Posted by MaxKennerly | Report as abusive

Couple points to add to the conversation:

- I could be wrong here, but there is a very good chance Paulson was actually long the equity tranche of ABACUS while still expecting the collateral to fail miserably. Because it takes a while for the bonds to start taking writedowns, they initially generate excess interest that is paid out to the equity holder. If they held the equity, they get paid a few million dollars on the long side before the bonds start to fail, and then they get their billion on the short side when the thing blows up. This serves as further cover that they were actually “long” the deal.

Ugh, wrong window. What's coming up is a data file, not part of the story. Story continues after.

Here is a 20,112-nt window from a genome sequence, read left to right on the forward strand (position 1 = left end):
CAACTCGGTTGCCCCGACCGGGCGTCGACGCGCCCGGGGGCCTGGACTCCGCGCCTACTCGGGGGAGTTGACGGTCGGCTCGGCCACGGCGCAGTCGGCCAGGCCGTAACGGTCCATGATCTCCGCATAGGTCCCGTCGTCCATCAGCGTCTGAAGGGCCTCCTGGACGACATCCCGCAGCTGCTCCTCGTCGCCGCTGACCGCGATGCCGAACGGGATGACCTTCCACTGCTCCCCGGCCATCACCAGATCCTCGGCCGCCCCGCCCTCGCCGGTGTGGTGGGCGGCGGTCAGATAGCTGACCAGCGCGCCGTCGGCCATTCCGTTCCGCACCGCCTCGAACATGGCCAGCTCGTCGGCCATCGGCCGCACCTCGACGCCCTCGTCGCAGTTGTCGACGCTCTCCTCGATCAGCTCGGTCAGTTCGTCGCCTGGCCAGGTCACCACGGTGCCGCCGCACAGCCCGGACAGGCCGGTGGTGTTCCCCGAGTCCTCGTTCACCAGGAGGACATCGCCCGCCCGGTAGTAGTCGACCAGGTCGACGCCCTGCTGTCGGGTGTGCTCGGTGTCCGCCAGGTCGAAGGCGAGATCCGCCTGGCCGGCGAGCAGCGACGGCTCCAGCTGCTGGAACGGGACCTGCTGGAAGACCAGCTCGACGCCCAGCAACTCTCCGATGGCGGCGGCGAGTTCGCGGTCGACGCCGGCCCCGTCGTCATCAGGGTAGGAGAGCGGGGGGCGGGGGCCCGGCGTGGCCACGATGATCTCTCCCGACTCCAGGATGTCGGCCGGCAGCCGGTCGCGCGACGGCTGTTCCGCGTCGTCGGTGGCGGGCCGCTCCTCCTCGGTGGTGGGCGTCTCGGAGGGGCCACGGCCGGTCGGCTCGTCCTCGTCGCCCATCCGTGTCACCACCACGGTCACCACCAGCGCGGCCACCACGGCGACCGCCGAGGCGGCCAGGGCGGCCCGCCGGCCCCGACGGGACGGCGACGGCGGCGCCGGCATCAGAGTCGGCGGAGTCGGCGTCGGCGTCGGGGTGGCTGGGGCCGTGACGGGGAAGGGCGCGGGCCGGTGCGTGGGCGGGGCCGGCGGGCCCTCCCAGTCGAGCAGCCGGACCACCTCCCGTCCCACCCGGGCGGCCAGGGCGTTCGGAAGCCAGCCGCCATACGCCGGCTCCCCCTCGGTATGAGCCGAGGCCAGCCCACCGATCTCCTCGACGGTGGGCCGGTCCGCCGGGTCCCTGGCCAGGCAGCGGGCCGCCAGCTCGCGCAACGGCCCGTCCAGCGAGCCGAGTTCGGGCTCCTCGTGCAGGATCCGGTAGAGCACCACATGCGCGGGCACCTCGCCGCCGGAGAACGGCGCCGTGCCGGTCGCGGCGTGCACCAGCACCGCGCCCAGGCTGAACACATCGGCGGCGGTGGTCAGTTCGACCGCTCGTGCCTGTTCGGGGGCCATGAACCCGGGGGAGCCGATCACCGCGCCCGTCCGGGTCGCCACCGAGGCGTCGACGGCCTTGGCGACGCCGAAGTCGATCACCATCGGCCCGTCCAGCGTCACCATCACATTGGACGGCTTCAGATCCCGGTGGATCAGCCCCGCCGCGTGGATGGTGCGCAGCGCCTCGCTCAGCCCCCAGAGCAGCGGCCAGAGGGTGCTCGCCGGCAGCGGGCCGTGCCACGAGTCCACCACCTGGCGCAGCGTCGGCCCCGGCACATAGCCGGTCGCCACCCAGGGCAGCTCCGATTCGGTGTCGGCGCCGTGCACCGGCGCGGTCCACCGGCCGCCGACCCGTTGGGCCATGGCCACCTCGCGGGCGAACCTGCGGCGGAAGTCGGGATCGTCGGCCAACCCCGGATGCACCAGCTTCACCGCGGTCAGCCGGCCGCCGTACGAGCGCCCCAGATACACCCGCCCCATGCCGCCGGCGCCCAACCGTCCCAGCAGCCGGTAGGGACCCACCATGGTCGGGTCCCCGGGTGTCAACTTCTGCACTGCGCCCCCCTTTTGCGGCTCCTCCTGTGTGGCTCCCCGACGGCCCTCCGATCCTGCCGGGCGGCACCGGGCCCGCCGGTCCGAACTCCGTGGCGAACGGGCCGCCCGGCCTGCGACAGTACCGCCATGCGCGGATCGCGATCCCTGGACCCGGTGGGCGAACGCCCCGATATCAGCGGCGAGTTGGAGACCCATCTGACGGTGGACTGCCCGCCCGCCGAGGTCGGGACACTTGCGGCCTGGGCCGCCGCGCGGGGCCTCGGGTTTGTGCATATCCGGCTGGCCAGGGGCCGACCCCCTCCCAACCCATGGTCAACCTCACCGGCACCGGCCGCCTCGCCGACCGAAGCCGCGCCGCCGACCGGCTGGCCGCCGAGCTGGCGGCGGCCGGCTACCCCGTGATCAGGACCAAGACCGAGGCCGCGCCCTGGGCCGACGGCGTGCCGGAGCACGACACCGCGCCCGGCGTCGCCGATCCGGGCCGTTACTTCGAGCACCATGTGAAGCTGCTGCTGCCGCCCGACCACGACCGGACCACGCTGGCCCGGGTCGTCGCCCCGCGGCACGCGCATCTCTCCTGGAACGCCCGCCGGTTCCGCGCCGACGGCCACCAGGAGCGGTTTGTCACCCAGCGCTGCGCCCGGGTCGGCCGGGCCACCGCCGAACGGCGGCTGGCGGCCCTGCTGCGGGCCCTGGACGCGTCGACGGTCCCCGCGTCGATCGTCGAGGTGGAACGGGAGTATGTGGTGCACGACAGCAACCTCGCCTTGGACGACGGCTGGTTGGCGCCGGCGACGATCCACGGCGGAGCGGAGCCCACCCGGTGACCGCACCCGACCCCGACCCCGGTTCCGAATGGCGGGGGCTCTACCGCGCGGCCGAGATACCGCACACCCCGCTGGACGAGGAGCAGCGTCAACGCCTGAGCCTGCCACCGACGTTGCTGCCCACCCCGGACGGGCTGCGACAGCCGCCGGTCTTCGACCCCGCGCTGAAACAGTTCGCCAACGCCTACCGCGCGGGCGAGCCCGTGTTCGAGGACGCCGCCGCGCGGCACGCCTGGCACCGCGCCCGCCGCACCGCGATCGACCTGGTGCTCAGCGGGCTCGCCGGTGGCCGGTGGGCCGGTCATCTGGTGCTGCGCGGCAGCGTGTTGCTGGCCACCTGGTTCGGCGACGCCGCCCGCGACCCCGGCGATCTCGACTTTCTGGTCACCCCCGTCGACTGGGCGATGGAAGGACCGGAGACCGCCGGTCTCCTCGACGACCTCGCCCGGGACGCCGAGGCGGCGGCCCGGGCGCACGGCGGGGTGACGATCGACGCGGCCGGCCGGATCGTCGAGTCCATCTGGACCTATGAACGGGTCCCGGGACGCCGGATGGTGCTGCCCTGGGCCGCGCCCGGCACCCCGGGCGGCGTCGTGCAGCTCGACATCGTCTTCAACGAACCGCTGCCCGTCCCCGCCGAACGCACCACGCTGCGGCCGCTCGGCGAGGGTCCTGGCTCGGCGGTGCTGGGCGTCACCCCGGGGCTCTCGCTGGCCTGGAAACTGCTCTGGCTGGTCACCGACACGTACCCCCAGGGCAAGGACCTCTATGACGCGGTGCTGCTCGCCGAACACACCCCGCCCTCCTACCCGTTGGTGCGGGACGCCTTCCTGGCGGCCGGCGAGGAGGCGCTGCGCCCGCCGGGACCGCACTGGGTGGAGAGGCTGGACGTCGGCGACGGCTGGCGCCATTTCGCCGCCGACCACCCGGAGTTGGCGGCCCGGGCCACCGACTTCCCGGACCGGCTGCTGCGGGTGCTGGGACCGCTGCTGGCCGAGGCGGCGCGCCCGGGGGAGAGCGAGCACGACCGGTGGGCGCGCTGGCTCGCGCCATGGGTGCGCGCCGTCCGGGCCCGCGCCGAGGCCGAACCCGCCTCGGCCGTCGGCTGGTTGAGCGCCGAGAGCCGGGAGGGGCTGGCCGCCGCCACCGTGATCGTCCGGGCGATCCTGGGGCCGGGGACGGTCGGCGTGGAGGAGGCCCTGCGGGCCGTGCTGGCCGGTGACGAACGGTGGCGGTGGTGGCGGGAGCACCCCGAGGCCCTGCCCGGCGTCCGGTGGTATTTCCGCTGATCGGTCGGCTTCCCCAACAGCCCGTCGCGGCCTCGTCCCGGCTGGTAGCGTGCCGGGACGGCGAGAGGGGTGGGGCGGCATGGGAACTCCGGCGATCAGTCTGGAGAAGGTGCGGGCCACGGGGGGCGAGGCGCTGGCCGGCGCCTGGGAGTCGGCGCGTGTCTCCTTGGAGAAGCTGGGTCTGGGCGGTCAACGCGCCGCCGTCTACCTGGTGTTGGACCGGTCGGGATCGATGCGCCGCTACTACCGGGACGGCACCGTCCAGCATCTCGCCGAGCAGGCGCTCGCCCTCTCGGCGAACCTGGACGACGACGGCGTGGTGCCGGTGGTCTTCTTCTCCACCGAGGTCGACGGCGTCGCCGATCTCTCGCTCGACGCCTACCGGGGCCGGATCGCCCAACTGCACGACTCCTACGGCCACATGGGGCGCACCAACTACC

- This may further tarnish Goldman’s reputation on Main Street, but this whole thing comes as no surprise to anyone in the financial sector. Their reputation is not that they have their clients’ best interests in mind. Their reputation is that they are incredibly smart and good at making money and they will rip your face off without hesitation.

Posted by CBL | Report as abusive

Rootless – My initial reaction was that SEC would have a very difficult time making their case for the reasons you cite, i.e. that if IKB is a qualified institutional investor, then caveat emptor largely applies.

Even caveat emptor has limits, though, and they kick in at the word fraud. I still think SEC has something of an uphill battle, but if even one of the pieces of evidence presented in the complaint can constructively be interpreted as a lie, then the line is crossed.

Posted by fixedincome | Report as abusive